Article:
So, the intelligence community needs to be focused on each of these types of threats in different ways, and it is a very difficult threat to get a handle on.
Mrs. WILSON of New Mexico. And probably one of the best ways that we have to get a handle, particularly on the terrorist threats, is what they call communications intelligence. We try to listen to people talking to each other. If you are trying to get people's plans and their intentions, understand more about them, you listen to them when they are talking to each other. That is what communications intelligence does. And we have been trying to collect communications intelligence since we started technical intelligence since the invention of the telegraph.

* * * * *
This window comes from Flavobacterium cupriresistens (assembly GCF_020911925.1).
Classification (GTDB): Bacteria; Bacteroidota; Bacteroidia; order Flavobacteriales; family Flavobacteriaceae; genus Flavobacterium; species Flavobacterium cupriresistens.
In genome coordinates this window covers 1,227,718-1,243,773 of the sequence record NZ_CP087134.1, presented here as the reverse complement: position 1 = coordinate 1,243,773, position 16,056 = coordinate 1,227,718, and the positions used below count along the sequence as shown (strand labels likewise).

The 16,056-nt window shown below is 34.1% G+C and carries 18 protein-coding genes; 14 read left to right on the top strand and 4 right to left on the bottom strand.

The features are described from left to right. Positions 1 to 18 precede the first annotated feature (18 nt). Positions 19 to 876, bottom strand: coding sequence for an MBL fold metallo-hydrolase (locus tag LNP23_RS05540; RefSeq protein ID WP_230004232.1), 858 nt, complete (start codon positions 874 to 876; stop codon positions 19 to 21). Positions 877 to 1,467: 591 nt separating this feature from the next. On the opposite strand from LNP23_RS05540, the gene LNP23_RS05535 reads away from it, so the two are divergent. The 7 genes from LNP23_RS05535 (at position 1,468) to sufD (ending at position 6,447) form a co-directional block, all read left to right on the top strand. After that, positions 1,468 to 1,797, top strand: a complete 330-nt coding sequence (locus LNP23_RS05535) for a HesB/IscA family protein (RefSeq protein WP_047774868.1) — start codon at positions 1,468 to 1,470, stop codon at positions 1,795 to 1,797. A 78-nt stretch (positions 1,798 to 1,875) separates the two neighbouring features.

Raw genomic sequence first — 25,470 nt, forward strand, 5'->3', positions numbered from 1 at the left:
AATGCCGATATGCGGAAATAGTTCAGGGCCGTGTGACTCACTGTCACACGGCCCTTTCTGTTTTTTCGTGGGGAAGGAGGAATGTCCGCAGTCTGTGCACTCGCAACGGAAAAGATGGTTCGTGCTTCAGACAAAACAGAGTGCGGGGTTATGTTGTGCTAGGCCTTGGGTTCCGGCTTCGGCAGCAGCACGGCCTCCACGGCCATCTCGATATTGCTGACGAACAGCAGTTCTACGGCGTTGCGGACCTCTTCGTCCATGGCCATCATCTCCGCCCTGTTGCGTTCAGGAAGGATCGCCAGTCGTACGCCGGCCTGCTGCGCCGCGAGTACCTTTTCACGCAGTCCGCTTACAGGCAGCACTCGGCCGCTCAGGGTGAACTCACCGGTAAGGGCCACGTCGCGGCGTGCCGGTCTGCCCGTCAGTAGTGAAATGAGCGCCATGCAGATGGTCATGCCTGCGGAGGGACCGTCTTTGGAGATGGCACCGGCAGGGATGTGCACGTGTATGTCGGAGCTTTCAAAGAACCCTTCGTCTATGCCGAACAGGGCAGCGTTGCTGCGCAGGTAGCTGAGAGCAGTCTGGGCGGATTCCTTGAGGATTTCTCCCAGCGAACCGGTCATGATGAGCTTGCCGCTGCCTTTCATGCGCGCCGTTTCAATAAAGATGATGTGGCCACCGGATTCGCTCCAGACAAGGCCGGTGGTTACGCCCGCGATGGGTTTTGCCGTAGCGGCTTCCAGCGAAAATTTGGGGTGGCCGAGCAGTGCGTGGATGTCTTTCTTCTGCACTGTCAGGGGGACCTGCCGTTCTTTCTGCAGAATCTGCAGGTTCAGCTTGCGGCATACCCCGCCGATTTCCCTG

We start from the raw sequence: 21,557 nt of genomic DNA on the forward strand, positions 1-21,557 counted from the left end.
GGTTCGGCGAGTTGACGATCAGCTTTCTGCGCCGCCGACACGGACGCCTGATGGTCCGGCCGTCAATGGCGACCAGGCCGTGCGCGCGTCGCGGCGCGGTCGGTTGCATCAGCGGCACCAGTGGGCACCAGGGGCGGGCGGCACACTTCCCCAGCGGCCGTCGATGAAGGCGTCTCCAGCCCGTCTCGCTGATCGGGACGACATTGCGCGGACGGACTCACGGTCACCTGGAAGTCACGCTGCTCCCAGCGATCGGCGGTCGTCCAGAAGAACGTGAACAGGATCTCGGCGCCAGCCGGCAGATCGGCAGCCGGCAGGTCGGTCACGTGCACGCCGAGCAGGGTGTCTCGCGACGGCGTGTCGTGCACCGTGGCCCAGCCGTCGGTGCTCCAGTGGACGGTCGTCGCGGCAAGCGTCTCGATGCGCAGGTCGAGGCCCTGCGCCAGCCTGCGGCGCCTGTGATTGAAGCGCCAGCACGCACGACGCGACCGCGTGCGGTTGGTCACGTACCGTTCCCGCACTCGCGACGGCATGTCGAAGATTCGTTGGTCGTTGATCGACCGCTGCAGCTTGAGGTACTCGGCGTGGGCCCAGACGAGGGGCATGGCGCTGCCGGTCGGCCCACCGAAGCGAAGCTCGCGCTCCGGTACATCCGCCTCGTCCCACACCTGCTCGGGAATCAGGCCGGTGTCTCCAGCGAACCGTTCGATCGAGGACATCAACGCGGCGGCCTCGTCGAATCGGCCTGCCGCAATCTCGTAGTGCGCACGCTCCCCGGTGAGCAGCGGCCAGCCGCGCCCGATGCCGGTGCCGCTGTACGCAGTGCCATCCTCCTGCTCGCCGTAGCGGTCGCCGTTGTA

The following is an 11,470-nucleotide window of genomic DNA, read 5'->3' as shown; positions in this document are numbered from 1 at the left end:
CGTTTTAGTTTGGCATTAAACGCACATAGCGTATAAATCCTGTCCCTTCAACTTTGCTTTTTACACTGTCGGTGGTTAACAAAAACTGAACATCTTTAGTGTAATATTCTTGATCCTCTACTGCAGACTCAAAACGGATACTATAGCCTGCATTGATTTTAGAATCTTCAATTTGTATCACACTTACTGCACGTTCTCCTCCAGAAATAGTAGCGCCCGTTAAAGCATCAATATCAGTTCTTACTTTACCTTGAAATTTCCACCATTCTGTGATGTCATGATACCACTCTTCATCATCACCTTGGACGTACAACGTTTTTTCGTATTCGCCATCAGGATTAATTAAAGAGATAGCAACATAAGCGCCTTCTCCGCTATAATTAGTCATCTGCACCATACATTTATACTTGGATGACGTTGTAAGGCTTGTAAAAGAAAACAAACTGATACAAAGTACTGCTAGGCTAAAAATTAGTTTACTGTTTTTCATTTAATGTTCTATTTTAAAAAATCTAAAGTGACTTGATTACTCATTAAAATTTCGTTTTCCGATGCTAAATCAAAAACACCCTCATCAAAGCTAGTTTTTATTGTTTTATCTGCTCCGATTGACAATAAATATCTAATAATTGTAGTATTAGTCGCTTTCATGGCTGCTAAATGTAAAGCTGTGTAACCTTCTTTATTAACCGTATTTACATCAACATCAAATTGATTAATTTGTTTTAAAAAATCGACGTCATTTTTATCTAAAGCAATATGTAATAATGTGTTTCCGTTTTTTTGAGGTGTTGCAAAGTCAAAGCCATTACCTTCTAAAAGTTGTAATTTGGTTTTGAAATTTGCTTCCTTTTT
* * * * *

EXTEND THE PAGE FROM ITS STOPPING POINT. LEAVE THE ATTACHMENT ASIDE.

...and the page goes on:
There were spies during the Civil War. We tried to read communications telegrams, intercept international telegrams during the First World War. So we have been trying to intercept communications to be able to tell what is the enemy going to do.
In New Mexico, probably the best example and the one that people know today is what we tried to do to protect our own communications. Particularly in the Pacific, in the Marine Corps, because we knew the Japanese were listening to our guys in the field talk to each other on the radios back and forth on where they were going and what hill they were going to, what their plans were. They used Navajo communicators because nobody in Japan could translate the Navajo code talkers. So we try to protect our own communications. We also try to intercept those of the enemy, both on the battlefield and more globally.